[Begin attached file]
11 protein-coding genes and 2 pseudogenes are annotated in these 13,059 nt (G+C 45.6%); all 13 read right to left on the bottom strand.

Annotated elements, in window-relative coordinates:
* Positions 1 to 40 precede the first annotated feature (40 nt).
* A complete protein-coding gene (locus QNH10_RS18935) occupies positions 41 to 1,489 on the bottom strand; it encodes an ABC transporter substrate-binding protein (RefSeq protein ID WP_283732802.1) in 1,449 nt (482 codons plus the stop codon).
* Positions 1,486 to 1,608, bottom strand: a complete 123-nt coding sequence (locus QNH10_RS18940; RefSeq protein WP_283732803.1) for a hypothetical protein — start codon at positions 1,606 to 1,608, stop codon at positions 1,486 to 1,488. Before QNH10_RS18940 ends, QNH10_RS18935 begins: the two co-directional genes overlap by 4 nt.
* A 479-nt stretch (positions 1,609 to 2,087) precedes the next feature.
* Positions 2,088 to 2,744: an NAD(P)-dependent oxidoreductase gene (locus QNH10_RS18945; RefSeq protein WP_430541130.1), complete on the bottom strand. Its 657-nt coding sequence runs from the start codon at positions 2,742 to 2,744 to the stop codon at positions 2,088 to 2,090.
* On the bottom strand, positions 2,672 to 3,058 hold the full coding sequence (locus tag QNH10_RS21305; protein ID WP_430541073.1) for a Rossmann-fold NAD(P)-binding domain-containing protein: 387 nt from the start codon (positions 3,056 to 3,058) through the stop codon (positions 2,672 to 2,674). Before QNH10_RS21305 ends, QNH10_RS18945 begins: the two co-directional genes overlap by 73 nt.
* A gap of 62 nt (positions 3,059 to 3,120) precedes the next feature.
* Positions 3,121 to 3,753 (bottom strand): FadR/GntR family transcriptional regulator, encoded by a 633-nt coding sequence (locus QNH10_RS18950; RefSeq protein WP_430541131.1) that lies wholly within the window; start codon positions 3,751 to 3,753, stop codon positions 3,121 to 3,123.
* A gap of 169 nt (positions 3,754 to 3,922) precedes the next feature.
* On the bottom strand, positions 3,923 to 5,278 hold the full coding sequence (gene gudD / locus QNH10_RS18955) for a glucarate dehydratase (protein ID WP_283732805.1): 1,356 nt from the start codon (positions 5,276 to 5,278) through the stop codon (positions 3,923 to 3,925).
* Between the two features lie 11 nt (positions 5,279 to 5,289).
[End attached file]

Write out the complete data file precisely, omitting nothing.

11 protein-coding genes and 2 pseudogenes are annotated in these 13,059 nt (G+C 45.6%); all 13 read right to left on the bottom strand.

Annotated elements, in window-relative coordinates:
* Positions 1 to 40 precede the first annotated feature (40 nt).
* A complete protein-coding gene (locus QNH10_RS18935) occupies positions 41 to 1,489 on the bottom strand; it encodes an ABC transporter substrate-binding protein (RefSeq protein ID WP_283732802.1) in 1,449 nt (482 codons plus the stop codon).
* Positions 1,486 to 1,608, bottom strand: a complete 123-nt coding sequence (locus QNH10_RS18940; RefSeq protein WP_283732803.1) for a hypothetical protein — start codon at positions 1,606 to 1,608, stop codon at positions 1,486 to 1,488. Before QNH10_RS18940 ends, QNH10_RS18935 begins: the two co-directional genes overlap by 4 nt.
* A 479-nt stretch (positions 1,609 to 2,087) precedes the next feature.
* Positions 2,088 to 2,744: an NAD(P)-dependent oxidoreductase gene (locus QNH10_RS18945; RefSeq protein WP_430541130.1), complete on the bottom strand. Its 657-nt coding sequence runs from the start codon at positions 2,742 to 2,744 to the stop codon at positions 2,088 to 2,090.
* On the bottom strand, positions 2,672 to 3,058 hold the full coding sequence (locus tag QNH10_RS21305; protein ID WP_430541073.1) for a Rossmann-fold NAD(P)-binding domain-containing protein: 387 nt from the start codon (positions 3,056 to 3,058) through the stop codon (positions 2,672 to 2,674). Before QNH10_RS21305 ends, QNH10_RS18945 begins: the two co-directional genes overlap by 73 nt.
* A gap of 62 nt (positions 3,059 to 3,120) precedes the next feature.
* Positions 3,121 to 3,753 (bottom strand): FadR/GntR family transcriptional regulator, encoded by a 633-nt coding sequence (locus QNH10_RS18950; RefSeq protein WP_430541131.1) that lies wholly within the window; start codon positions 3,751 to 3,753, stop codon positions 3,121 to 3,123.
* A gap of 169 nt (positions 3,754 to 3,922) precedes the next feature.
* On the bottom strand, positions 3,923 to 5,278 hold the full coding sequence (gene gudD / locus QNH10_RS18955) for a glucarate dehydratase (protein ID WP_283732805.1): 1,356 nt from the start codon (positions 5,276 to 5,278) through the stop codon (positions 3,923 to 3,925).
* Between the two features lie 11 nt (positions 5,279 to 5,289).